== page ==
May 4, 2010

Long time no blog

But I do have a ton of excuses, the main one being work. As in I actually found some temp work and I love it. I work with autistic children, which is something I used to do in the UK. Unfortunately the work finishes soon as the schools close for the summer. But I'm hoping to continue at the same school in the autumn. Fingers crossed.

Molly's training is going nowhere at the moment. We're still doing the clicker training but the next big step is yet to come. The samples. We need to collect the hypo samples but I'm not quite sure what is the best method yet. Some people freeze the (saliva) samples, while others use freezing as a way to cleanse the containers of older scents. Go figure. What I don't want to do is to start the actual scent training with contaminated samples. I have to be sure it is the hypo Molly smells, not something else, like my scent or the scent of something I touched before collecting the sample. Nor do we want her to react just to the scent of something else in Eli's saliva. This part has to be done carefully, it'll be more difficult to correct it later if we screw it up now.

The problem I had last month of not having the hypos is long gone. Last week has been torture, we've had countless hypos, mostly at night. For those of you not familiar with the greatness of diabetes, night time hypos suck. Children rarely wake up to them and Eli is no exception. What this means we have to set alarms and measure, measure, measure. And shove carbs downs Eli's throat when he's half asleep and not in the mood for eating/drinking/communicating. We use these fruit pouches which are easy and mess-free. They are like fruit puré in a pouch, no added sugar and around 12 g of carbs a pouch. It's easy to grab one from the fridge and squeeze enough in Eli's mouth to get rid of the hypo. Even I can do this without my glasses at three in the morning, with a dog jumping against my legs. Anything that requires chewing would be a no-no, as he tends to fall asleep halfway through eating/drinking. If all this wasn't annoying enough, we also have to brush his teeth afterwards as he has started to get cavities from all the diabetes-related snacking.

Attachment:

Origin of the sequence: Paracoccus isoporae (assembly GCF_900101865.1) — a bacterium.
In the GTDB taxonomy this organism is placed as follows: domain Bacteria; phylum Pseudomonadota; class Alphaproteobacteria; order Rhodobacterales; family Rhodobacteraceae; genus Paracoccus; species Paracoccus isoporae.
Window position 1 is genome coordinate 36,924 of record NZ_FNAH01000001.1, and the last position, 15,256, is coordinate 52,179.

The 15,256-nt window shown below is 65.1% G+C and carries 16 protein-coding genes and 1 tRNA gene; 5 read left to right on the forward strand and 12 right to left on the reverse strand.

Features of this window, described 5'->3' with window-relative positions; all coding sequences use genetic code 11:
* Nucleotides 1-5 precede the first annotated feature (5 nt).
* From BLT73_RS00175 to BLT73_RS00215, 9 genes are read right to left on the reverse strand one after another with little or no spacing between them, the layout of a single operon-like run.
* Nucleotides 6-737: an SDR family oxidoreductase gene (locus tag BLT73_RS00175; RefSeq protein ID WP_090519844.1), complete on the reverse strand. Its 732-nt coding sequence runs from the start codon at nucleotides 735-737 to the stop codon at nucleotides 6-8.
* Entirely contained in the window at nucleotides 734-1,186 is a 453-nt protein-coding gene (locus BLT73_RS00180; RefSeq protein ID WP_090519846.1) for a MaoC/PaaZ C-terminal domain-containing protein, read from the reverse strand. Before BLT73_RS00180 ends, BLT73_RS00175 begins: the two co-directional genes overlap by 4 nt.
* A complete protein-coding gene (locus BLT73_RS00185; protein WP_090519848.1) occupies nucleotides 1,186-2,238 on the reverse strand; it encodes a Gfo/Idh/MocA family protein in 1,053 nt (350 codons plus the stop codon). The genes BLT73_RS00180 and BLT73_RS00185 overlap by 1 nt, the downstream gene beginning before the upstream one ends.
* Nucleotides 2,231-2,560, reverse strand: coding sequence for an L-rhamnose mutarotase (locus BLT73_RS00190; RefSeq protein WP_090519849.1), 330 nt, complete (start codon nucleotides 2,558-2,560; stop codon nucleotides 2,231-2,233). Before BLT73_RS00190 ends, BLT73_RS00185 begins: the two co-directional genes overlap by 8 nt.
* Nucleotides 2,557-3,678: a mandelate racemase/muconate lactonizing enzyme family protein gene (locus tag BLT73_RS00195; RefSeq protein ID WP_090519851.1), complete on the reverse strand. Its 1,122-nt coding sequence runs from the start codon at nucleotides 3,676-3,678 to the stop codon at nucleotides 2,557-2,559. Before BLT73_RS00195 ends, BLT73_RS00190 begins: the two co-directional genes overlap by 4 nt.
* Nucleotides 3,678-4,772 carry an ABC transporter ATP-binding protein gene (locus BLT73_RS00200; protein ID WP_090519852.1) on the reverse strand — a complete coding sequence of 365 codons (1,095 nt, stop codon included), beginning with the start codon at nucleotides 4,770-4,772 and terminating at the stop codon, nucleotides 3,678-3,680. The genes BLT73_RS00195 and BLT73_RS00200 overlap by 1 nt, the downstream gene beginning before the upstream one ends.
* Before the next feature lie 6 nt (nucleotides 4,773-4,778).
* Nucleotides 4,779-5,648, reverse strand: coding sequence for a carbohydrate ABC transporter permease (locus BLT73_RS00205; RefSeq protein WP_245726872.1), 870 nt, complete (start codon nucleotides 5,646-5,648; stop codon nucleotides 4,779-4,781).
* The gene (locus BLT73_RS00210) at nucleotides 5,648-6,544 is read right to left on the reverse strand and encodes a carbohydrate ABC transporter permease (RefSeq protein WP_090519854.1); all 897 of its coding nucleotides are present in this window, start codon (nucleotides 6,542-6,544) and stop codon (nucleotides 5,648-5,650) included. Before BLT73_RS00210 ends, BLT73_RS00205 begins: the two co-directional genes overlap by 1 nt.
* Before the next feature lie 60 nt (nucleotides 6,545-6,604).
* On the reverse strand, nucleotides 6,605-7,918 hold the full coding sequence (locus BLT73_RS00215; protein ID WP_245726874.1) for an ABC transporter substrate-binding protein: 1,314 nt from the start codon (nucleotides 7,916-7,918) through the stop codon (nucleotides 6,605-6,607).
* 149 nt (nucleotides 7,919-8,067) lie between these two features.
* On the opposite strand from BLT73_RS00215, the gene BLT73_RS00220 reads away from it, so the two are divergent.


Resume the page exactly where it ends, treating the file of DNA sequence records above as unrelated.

But worst of all is the endless worry. Do we let him go to sleep or do we stuff more carbs in him just before bedtime, just in case? It's impossible to find the balance and trying to figure out which is worse, hyper or hypo.
Slight hyperglycemia isn't something that requires urgent correction. But if it occurs frequently, it will cause problems later on, in the form of diabetic neuropathy, for example.

The recent lack of sleep has made me more motivated to train Molly to be there for Eli and to give us some comfort. Some days the mutt does seem like a great pain in the behind but then I have to remind myself that she is still a puppy. As she is such a small dog and pretty much fully grown now, it's difficult to remember how young she actually is. Our neighbours have a labrador puppy who is the same age as Molly and watching him bounce across the yard does remind me that puppies are puppies and maybe I'm a bit harsh on Molly. After all, for her age, she does behave very well. And whenever she misbehaves, it's usually when she's bored to death and decides that the best way to get our attention is to wee on the important lecture notes or to chew on the mobile phone some idiot left on the sofa. She is a dog, after all, and her idea of playing doesn't include dressing up. Running crazily in the woods and growling at mushrooms is a lot more fun.

Tonight I'm taking Molly to her first puppy lesson. Hopefully it'll be a nice experience for her, she's still very shy with other dogs. Well, shy might be the wrong word here, she barks at everyone and everything, usually with her tail between her legs. The closest she has got to the labrador next door is letting him sniff her bum for a fraction of a second, before scampering away, leaving the poor lad ready to play but not allowed off his leash. Not fair. Then she runs around in circles, wagging her tail and yapping away. She clearly wants to play but is too scared to do it if there is less than a mile between her and the other dog. The puppy class is ran by her usual trainer and I'm hoping Molly will find enough comfort in the trainer and the familiar surroundings to actually enjoy the company of other playing puppies. We'll see.